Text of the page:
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Support Iran dissidents, de-proscribe PMOI – Lord Temple-Morris

Support Iran dissidents, de-proscribe PMOI - Lord Temple-MorrisNCRI – In a debate on Iran at the House of Lords on Thursday initiated by Lord Hurd of Westwell, a number of Peers criticized British government’s policy on Iran. The following are excerpts from remarks by Lord Temple-Morris:

I have never had, and do not have, any financial interests in Iran. There is a personal interest, however, in that I have been married, if not to the country, to one of its former citizens for 41 years.

I am the President, and have been for some years, of the Iran Society. I was an officer, mainly chairman, of the British-Iranian All-Party Parliamentary Group in this building for 31 years; I resigned from that office, while in this House, together with a number of other offices to do with Iran—keeping the Iran Society, which is purely cultural and non-political—because of my deep reluctance to have anything officially to do, as a backbench volunteer, with the present regime in Iran.

After the revolution, there was a particularly vicious and nasty civil war between 1979 and 1983. The secular Left, in the form of an organisation that exists now—the People’s Mujaheddin of Iran—lost out and eventually left the country in 1983. Before, during and after the war, it suffered persecution of monumental and extremely unpleasant proportions, which extended to its female as well to as its male members.

Internally, Iran is in a mess; it is in an economic and political mess. It has more than 60 million people. It cannot provide jobs for its youth. It has an Islamic government. Nobody is really in power—a different answer here, a different answer there, but with one important exception: internal security. It is completely dependent on its oil, gas and natural resources. It has a bad infrastructure. Its aeroplanes crash; its lifts do not work. I could continue in that vein. Its non-oil exports are minimal. Tragically, it has made a mess even of its caviar industry. It is dependent on the West for consumer goods. Noble Lords will perhaps have a different view, but the East will not be able to replace the West in a country which has always leant towards the West and will continue to do so. It is nonsense to think that the West needs it more than it needs us. We need its oil, but it needs the money with which we pay for it.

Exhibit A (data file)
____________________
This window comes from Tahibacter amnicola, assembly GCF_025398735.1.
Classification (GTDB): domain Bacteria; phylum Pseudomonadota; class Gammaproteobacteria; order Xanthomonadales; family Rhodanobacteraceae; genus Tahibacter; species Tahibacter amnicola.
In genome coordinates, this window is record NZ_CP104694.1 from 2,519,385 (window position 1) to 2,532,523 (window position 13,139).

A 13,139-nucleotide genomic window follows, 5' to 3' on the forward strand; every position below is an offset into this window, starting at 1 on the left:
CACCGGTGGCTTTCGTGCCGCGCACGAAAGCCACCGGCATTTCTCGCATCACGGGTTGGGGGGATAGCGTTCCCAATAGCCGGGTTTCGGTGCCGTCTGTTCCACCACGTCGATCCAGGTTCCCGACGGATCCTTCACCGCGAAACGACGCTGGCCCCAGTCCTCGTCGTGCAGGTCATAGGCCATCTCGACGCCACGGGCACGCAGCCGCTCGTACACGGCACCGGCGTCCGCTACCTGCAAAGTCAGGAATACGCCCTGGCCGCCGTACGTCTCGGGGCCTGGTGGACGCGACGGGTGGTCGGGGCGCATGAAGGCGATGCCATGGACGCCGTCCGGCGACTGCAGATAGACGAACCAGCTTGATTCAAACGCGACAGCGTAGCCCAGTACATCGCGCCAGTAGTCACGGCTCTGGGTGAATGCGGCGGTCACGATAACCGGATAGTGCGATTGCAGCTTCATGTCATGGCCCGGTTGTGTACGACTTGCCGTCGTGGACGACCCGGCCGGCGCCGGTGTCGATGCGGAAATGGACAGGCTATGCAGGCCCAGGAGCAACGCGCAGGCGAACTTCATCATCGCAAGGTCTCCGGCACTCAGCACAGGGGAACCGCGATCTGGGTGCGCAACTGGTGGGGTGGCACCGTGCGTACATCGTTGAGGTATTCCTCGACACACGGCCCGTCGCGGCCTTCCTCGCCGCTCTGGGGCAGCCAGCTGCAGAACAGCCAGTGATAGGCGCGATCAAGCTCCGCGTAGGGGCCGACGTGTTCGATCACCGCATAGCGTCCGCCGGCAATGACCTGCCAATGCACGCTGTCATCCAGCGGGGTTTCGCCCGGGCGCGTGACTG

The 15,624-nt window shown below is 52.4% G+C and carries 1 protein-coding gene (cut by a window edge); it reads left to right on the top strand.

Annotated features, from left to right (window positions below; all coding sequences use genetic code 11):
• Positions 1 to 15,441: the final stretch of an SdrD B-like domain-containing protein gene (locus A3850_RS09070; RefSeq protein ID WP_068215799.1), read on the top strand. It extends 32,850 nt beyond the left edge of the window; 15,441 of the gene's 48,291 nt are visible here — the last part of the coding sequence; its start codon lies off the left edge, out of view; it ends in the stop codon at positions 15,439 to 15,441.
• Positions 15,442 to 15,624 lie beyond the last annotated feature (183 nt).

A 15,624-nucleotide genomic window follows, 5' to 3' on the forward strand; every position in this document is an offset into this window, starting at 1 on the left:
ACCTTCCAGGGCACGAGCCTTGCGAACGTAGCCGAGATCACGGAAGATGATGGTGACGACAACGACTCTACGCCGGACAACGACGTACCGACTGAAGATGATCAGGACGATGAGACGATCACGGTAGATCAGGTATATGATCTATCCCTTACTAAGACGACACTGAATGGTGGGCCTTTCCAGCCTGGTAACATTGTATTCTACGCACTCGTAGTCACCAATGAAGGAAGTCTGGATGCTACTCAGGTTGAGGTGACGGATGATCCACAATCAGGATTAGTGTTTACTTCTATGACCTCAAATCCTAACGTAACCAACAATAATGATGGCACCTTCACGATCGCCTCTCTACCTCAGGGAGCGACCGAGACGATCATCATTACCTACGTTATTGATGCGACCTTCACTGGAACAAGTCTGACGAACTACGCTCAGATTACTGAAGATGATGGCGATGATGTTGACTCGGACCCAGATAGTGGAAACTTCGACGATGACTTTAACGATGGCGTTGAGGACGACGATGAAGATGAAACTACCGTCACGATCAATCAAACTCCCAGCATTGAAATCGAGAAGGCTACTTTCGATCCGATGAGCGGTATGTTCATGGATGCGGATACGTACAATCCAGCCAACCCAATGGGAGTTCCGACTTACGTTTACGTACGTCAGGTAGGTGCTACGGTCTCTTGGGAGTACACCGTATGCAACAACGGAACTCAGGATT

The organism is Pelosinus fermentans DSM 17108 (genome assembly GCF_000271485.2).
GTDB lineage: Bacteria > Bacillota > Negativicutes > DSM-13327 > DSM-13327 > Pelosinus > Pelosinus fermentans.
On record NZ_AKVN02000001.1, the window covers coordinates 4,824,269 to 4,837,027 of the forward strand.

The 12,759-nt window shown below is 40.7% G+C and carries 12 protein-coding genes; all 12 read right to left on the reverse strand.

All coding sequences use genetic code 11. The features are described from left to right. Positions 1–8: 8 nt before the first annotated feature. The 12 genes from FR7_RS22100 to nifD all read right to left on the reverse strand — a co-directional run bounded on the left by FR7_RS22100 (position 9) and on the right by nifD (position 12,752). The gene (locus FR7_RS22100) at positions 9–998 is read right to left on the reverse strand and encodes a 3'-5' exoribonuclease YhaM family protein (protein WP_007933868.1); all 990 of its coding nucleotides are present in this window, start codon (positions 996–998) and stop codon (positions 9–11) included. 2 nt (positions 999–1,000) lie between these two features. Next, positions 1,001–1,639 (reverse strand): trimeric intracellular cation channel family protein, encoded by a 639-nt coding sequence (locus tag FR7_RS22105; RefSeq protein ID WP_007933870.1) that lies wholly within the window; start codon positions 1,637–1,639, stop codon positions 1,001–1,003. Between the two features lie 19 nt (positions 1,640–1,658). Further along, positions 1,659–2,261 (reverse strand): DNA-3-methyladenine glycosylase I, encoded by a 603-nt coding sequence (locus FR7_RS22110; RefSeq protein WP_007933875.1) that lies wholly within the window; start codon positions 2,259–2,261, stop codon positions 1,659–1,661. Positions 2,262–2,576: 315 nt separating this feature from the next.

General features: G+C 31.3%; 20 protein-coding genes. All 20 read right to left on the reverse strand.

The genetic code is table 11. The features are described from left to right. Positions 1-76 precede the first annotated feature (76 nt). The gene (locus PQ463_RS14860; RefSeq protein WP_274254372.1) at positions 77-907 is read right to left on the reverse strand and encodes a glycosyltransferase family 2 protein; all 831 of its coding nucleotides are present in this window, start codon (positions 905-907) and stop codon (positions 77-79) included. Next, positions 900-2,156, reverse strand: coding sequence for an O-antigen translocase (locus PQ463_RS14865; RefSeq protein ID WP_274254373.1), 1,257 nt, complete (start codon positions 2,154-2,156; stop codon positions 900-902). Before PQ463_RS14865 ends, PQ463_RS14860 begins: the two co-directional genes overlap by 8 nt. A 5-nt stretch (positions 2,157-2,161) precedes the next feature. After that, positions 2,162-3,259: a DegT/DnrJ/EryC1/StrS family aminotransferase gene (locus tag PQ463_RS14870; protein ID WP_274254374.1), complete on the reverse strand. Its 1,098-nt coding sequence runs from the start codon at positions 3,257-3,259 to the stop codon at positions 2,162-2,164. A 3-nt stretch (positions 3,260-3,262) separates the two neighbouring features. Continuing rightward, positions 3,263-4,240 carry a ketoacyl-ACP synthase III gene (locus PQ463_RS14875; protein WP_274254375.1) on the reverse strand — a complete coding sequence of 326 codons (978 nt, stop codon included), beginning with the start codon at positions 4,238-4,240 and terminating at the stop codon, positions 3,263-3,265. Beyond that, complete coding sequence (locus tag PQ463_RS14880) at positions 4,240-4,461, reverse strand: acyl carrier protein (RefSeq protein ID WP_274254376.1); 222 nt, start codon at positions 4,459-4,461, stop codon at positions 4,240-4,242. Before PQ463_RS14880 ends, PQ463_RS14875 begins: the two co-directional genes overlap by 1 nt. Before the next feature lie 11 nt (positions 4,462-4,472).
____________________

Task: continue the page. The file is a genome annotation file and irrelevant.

Iran presents certain problems for us, the first of which is the nuclear issue. I am convinced that it is going for a nuclear bomb, and I am equally convinced that it cannot be trusted with it. This leads to the seriousness underlying this debate, as has been said.
 
Terrorism has largely been limited so far to Arab-Israel, to Hezbollah and to Hamas, but some serious meddling in Iraq does not augur well for the future. British lives have been lost because of it. So it is a serious situation. If there was a military strike in whole or in part on Iran, the potential terrorism that would come out of Iran would dwarf anything that is happening in Iraq, however ghastly that might be.

We need to strike a balance between pressure and maximum sanctions and isolation. Isolation is dangerous and unpredictable, but pressure remains relevant. People will argue for dialogue. I have spent 26 years since the Iranian revolution indulging in dialogue with Iran. I am quite convinced as a result that it will not genuinely engage and that it will play for time. I have already mentioned its vulnerabilities: the economy, infrastructure and population. We must support dissidents within and outside Iran. They expect it and they want a lead on it. Secondly, we must continually expose—and not just in a little resolution in some UN committee—its atrocious human rights violations. We must support protestors within the country all the time. A recent strike by bus drivers in Tehran and their repression was largely ignored by western media in spite of appeals—particularly to trades unions—to help. That is an example of something we should take action on.

Finally, one thing will really hurt and will illustrate where the Government stand. I have thought a lot about it, and I have never advocated this before. I dealt earlier with the civil war in Iran after the revolution. To de-proscribe the People’s Mojahedin Organisation of Iran—which has never been a terrorist organisation as far as this country is concerned and has a perfectly respectable political wing—as a terrorist organisation would be the biggest signal that could be sent. Dialogue is no longer a priority, action and pressure are. In bringing action and pressure, we have to encourage the Iranian people, not the administration, because, at the end of the day, only they can do it.